The Big Story Of A Small Town

by Joseph Smith

A shootout, a bank robbery and the end of an outlaw mainstay all wrapped up in one story from Oklahoma’s colorful history. 

The dramatic day in Caney, Oklahoma is often referred to as the last horseback bank robbery in the Sooner state and one of the earliest Oklahoma cases of firearm forensics.

“Biggest thing that ever happened in Caney since it was founded” Ricky Umsted said. Umsted has lived in and around Caney his entire life and said his grandmother used to tell the story of the big bank robbery to him as a bedtime story.

The mosaic tile floor of the Bank of Caney still exists in the small community located in Atoka County (Joseph Smith/ENN).

As the story goes, it all began with three men, posing as farmers. They tied up their horses and entered the Bank of Caney on June 20, 1929. Two of the men went inside with pistols while the third stood guard outside with a rifle.

The two inside ordered the bank owner, Charles Brown, along with Brown’s daughter and an elderly man to get on the floor while they went to work. 

The gang got away with $2,400.00 in cash and $280.00 worth of gold which is worth about $45,000.00 in today’s money. 

“Lot’s of gunfire was exchanged during the pursuit after the robbery,” Cindy Wallis, a local historian, said” 

Some of that gunfire began as a celebration by the robbers. As they rode away they fired guns into the air. They rode east through the woods and rugged terrain to a place the locals know as the Boggy Bottom.  

True to the old west fashion, Sheriff C.G. Maxwell gathered a posse of people who lived in the town and followed the robbers on horseback and in cars. 

During an exchange of gunfire, one of the robbers dropped the gold. Some of the posse members stopped to recover the gold but Sheriff Maxwell continued. 

Soon the gang was running out of bullets and needed a way to escape. During a shootout just past the Boggy Bottom Bridge, they put $500 in a can and threw it at the posse. The tactic worked, causing a brief cease fire, which allowed the robbers to set fire to the bridge and escape on horseback once again.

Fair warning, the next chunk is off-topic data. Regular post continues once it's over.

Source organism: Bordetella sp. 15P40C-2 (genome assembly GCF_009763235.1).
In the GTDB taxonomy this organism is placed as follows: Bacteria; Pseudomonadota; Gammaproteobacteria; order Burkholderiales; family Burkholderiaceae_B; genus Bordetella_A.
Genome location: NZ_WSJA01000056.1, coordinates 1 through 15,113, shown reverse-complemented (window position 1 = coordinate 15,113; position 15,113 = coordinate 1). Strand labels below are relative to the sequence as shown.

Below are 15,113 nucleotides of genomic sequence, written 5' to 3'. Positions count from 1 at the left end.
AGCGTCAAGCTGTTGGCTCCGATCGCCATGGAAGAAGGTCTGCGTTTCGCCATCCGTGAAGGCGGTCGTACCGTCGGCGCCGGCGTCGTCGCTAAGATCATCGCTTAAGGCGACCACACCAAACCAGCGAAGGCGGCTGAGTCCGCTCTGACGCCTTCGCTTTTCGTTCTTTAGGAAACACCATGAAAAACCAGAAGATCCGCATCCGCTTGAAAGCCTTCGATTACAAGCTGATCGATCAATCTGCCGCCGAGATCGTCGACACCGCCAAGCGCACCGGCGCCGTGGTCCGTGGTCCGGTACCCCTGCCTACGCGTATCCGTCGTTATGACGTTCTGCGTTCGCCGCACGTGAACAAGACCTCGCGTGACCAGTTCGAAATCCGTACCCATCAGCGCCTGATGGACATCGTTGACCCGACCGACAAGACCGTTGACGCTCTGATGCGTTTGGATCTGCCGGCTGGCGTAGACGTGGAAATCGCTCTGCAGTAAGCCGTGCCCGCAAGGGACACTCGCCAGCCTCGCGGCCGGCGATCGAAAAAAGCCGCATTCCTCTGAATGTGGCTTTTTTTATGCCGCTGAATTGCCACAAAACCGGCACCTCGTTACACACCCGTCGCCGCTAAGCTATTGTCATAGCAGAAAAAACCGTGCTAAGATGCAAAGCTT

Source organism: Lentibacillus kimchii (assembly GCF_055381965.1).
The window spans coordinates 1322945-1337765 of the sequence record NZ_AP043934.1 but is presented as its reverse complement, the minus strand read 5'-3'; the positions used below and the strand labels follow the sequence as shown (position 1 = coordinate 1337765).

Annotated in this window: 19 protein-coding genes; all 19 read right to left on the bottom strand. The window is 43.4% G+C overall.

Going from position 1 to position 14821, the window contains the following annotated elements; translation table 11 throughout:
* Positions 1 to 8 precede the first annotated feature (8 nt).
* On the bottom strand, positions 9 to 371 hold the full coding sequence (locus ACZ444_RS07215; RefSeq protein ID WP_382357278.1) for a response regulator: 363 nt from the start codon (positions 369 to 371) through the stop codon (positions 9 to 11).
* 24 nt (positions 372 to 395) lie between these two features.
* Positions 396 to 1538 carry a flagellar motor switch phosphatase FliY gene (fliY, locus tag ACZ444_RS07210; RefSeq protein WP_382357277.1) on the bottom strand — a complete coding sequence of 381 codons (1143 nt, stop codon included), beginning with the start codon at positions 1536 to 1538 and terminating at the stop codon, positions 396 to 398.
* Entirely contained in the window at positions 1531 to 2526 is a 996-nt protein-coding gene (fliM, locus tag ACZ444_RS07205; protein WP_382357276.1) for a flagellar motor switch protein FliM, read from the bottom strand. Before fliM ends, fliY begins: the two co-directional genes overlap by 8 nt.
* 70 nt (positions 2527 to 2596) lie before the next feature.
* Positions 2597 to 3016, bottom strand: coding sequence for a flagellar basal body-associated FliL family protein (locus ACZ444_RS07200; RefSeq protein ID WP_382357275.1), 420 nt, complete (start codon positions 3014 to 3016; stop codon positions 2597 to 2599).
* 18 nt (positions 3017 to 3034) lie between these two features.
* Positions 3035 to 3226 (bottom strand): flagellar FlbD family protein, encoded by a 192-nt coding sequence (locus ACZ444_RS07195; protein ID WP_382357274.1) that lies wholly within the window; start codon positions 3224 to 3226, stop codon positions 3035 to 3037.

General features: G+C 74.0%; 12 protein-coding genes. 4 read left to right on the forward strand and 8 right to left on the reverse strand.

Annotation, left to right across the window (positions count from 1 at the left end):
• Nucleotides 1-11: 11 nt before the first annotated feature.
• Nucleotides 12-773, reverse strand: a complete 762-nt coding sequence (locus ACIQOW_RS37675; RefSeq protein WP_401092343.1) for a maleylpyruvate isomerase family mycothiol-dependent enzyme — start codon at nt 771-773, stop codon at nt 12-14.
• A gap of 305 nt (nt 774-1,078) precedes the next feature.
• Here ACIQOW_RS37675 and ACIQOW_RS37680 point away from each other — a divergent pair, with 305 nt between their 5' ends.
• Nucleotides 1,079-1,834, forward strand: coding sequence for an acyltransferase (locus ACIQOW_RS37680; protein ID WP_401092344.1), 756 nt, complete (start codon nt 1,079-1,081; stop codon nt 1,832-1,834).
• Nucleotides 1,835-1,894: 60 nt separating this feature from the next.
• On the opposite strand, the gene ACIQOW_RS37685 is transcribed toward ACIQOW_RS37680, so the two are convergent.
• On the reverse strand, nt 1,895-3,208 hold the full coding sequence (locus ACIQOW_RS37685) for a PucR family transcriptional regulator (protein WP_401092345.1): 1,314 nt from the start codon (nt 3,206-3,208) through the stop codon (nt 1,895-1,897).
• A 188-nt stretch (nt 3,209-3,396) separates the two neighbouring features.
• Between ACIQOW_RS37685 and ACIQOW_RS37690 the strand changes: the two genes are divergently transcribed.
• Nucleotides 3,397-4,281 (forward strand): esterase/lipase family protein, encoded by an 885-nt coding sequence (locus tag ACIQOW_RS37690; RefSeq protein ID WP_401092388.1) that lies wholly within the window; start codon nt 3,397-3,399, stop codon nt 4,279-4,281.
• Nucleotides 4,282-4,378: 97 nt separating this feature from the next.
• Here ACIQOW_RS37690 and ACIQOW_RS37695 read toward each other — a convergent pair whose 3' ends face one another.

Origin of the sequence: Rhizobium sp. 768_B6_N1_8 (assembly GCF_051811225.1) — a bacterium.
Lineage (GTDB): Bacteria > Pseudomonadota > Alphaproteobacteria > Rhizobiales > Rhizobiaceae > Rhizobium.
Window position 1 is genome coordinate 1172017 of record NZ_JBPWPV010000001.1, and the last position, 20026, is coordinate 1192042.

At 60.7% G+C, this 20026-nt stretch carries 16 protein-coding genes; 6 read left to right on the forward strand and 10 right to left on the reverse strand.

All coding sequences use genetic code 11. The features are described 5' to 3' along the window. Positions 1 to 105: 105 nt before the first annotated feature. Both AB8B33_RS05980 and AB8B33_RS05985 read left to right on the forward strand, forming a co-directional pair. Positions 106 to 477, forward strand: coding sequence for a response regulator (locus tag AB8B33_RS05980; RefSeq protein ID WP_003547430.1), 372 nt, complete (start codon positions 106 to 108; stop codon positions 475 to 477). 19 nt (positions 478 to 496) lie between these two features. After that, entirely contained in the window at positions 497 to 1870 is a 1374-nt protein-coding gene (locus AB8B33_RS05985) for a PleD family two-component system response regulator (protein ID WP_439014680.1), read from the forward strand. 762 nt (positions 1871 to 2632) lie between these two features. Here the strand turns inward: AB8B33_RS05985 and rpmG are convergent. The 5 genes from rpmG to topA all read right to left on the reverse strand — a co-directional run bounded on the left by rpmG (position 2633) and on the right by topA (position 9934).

Sheriff Maxwell rode back to town and got in his car and drove to Bentley where he rounded up another posse in hopes of getting back on the trail of the robbers.

But Maxwell had one more clue to follow.  The bank robbers left behind evidence from their firearms.  In the era before modern-day forensic science he had to rely on just what his eyes could see.  His analysis told him the robbers were using .38 caliber bullets.

Following the lead, Maxwell went to all the local stores that sold .38 caliber ammunition and questioned the store owners about recent sales. The work paid off and a hardware store clerk told him a man named Cecil Calico had recently purchased that kind of ammunition.

Maxwell found and arrested Calico and took him to the Atoka County jail.

The modern Bank of Caney (Joseph Smith/ENN).

In total Maxwell was able to recover $1,414.65 from the initial amount stolen from the bank.  

Calico never gave up his accomplices and the rest of the stolen money was never recovered.

However, the “most interesting thing” to ever happen in Caney left quite a legacy.  Besides being the stuff of local legend, it also marked a shift from robbers escaping on horses to the growing popularity of the automobile for use in fleeing the scene of a crime.

Related Articles